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Somalia: Media law in the absence of a state

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Somalia is often described as ‘lawless’ or ‘the world’s most failed state’, a characterization that overlooks the way law and governance actually works in the absence of a capable central government. This article will explore the role of xeer law, or customary law, in regulating media, including both older media, such as poetry, and newer media, such as mobile phones, in Somalia’s complex legal environment. While Somalia remains one of the most dangerous regions of the world for journalists, dozens of radio stations are broadcasting in South-Central Somalia and there is a competitive newspaper industry in Somaliland. In addition, the telecoms industry is booming with some of the best connections and lowest rates on the continent for the internet and mobile phones. Various authorities govern media and resolve conflicts across the Somali territories. To understand media ‘law’ in this region we must look beyond the formal state structures.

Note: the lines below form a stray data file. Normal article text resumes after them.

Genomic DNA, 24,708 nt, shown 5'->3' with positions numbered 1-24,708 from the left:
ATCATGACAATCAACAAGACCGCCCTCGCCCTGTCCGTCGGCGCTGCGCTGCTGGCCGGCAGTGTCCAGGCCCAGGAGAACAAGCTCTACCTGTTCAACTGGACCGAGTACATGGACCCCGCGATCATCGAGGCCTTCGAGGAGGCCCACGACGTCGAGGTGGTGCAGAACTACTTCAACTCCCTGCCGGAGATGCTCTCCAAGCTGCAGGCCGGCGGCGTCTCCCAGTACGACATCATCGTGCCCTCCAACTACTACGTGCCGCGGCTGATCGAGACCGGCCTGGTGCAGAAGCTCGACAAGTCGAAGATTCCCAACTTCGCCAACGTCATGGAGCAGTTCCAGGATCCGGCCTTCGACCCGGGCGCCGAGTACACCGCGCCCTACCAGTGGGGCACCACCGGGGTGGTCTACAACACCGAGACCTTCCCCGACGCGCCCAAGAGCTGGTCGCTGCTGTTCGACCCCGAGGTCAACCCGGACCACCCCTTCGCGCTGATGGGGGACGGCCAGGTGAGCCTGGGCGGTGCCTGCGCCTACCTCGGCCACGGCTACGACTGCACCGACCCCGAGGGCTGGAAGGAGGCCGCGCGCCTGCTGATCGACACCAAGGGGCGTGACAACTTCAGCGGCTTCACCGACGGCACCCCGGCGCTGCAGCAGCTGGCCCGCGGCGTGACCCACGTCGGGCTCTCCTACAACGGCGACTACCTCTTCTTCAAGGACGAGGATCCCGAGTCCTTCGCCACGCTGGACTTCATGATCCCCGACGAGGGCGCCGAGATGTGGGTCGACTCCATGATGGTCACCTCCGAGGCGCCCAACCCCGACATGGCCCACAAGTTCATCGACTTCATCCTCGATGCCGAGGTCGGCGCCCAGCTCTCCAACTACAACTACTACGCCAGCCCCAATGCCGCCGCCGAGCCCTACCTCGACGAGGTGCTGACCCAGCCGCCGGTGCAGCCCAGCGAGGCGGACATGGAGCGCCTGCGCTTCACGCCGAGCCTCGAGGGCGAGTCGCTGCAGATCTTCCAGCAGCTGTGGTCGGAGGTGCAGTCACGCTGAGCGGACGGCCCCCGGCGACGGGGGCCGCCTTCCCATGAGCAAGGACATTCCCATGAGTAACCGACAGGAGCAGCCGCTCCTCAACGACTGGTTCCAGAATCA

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Keywords: ICTs; Somalia; customary law; hybrid governance; libel; media and conflict; media and governance; slander; xeer law

Document Type: Research Article

Affiliations: University of Oxford

Publication date: 2012-09-01

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  • The International Journal of Media and Cultural Politics is committed to analyzing the politics of communication(s) and cultural processes. It addresses cultural politics in their local, international and global dimensions, recognizing equally the importance of issues defined by their specific cultural geography and those that traverse cultures and nations.
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